Entertainment and Edification in Marlowe's Doctor Faustus
Schmidt holds a Ph.D. from Vanderbilt University and is an author and educator. His essay discusses Marlowe's play as both entertainment and edification.
Most people have wanted something so badly that, in moments of desperation, they imagined they would do anything to have it. Most learn to balance their desires with reality while a few people act on those desperate imaginings. Still, drama offers the possibility of exploring the implications of such impetuous actions, at least as experienced by characters in the play. In Marlowe's Doctor Faustus, the main character decides to sell his soul to the devil in exchange for twenty-four years of absolute power. Part of the pleasure of reading or seeing the play comes from the viewer putting themselves in Faustus's predicament and imagining how they would respond to similar temptations. Marlowe's story also illustrates the Renaissance's prevalent belief that art should "teach and delight," that is, be entertaining while simultaneously presenting a morale.
Stories of people who bargain with the devil in exchange for worldly goods abound. These can be literal exchanges, such as Nathaniel Hawthorne's short story "Young Goodman Brown" or W. B. Yeats's "The Countess Cathleen." This concept can also be treated thematically, as it is in such works as William Shakespeare's Macbeth, Mary Shelley's Frankenstein, and Herman Melville's Moby Dick. These tales illustrate, without evoking supernatural deals, characters whose obsessions drive them to sacrifice all the goodness in their lives.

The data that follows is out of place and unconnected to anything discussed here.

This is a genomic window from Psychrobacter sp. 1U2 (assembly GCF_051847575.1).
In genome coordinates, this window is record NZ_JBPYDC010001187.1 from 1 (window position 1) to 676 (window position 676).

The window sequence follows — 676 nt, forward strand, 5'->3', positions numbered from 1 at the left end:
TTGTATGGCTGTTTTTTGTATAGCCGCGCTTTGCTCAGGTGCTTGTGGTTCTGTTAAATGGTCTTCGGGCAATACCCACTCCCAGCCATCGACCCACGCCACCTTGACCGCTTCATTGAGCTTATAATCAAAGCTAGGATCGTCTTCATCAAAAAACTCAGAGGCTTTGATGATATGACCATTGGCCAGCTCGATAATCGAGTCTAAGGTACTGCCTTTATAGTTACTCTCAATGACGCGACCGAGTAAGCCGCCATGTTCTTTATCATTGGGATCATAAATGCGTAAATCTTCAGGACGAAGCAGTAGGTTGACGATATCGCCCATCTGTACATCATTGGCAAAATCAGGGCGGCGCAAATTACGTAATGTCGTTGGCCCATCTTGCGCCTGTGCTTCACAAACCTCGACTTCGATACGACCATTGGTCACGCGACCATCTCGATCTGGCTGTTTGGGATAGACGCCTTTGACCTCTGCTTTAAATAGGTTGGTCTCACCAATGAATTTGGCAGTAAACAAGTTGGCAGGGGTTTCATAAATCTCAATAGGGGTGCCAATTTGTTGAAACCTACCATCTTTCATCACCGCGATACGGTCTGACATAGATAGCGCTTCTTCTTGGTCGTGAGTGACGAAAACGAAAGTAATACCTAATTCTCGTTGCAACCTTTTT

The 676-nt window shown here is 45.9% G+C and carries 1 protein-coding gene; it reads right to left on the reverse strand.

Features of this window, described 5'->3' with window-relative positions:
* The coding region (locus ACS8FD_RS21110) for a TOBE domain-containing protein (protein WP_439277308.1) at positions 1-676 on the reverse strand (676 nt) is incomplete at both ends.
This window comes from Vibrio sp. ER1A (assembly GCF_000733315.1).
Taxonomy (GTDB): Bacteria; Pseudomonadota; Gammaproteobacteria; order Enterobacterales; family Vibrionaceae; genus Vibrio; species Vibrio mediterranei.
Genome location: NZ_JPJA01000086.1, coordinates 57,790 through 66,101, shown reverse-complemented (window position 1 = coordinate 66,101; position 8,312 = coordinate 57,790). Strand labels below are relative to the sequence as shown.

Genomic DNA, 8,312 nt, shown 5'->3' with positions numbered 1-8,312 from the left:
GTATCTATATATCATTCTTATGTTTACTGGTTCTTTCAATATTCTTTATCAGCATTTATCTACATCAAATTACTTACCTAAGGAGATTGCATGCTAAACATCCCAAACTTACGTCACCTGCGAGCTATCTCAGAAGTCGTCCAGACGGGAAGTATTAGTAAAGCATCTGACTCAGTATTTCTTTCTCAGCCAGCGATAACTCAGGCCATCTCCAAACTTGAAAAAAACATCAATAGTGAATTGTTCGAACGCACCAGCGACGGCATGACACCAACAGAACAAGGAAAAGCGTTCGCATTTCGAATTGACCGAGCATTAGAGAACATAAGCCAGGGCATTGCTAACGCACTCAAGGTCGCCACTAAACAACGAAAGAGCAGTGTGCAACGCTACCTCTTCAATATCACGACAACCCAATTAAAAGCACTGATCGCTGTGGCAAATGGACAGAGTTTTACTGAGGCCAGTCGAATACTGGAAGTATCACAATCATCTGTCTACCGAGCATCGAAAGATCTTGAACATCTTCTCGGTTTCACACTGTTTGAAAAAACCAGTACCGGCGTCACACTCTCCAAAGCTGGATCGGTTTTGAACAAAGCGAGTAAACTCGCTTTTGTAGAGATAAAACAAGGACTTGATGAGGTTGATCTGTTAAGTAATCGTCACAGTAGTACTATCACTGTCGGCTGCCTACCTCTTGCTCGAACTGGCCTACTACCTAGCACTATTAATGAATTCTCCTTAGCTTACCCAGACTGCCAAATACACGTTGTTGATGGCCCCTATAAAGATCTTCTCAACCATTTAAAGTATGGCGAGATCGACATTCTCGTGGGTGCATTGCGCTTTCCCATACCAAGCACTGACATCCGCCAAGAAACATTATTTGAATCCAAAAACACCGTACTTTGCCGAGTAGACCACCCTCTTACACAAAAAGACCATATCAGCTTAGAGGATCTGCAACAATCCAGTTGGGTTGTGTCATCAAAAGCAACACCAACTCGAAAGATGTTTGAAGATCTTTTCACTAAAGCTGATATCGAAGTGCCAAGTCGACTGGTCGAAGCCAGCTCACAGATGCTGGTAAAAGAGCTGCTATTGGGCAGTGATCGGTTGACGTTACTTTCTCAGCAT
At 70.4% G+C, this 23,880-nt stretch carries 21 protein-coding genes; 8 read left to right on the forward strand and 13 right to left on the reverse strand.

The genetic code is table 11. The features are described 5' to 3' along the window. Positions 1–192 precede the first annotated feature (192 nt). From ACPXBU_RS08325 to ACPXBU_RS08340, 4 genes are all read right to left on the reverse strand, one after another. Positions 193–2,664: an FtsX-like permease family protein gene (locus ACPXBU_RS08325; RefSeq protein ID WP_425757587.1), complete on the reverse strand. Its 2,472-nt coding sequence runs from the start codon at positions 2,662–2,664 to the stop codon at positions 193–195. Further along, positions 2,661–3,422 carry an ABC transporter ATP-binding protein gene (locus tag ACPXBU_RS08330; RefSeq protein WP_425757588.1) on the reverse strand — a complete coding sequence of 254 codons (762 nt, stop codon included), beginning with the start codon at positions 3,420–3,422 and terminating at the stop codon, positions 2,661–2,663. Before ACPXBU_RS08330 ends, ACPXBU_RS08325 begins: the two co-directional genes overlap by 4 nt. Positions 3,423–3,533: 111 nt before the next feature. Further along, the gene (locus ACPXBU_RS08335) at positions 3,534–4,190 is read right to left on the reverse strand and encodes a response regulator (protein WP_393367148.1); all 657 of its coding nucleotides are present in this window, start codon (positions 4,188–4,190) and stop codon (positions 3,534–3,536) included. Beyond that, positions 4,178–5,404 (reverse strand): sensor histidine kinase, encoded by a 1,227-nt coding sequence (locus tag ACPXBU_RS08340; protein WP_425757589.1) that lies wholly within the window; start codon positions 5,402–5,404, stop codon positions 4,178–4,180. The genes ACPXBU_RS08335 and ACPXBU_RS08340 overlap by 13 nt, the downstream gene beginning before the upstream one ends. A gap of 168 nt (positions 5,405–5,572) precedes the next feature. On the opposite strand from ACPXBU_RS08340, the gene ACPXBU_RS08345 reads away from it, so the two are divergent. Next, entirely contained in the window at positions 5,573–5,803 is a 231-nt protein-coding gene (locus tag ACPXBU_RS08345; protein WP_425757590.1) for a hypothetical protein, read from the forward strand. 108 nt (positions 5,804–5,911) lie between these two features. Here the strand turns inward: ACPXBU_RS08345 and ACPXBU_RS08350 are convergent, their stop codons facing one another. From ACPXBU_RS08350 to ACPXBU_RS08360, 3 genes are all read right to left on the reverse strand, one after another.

In many ways, Marlowe's plays typify attitudes in Renaissance England. The intellectual and aesthetic rebirth known as the Renaissance began in Italy during the 14th century and, in the next two centuries, spread new ideas throughout Europe. Three aspects of Renaissance culture—Humanism, Individualism, and the New Science—figure as prominent themes in Marlowe's play.
Rejecting medieval social and religious attitudes, Renaissance Humanists privileged individual over collective values. Humanism encouraged people to realize their happiness and potential in this, the material world, rather than focusing solely on eternal happiness in the afterlife. By freeing intellectual inquiry from the confines of theology, a scientific revolution known as the "New Science" took place. The influence of Galileo and Copernicus spread. Thinkers like Francis Bacon, who emphasized the observation of nature over study of traditional writings about nature, developed what we recognize today as the scientific method.
Finally, the era's social, political, and economic changes meant that even people without a title or inherited wealth could advance in society. This led to the rise of the strong, ambitious personality type that characterized an upwardly mobile Renaissance individual. Marlowe's heroes epitomize this character type, aspiring to a greatness that extends beyond their current status. This overzealous ambition often results in ruthless and irrational actions; they have the power to make their own choices, yet those choices lead to their downfall. In this sense, Marlowe's work serves to caution the viewer against this kind of behavior.
In many ways, the Renaissance can be seen as a period of the over-achiever, of individuals who aspire for great things which they then struggle to reach. Consider men like Sir Philip Sidney or Sir Walter Raleigh, admired by their age as courtiers, warriors, and poets. Renaissance individuals strove for and sometimes attained ambitious goals: Sir Francis Drake sailed around the world and returned with abundant riches. The period was the first to advance the concept of the self-made man; a person could achieve considerable status through his actions, could raise his social standing through ability and determination. When readers of Machiavelli's The Prince and Castiglione's The Book of the Courtier realized the important role a person's image played in attaining success, they sought to fashion impressive images...
(The entire section is 7,310 words.)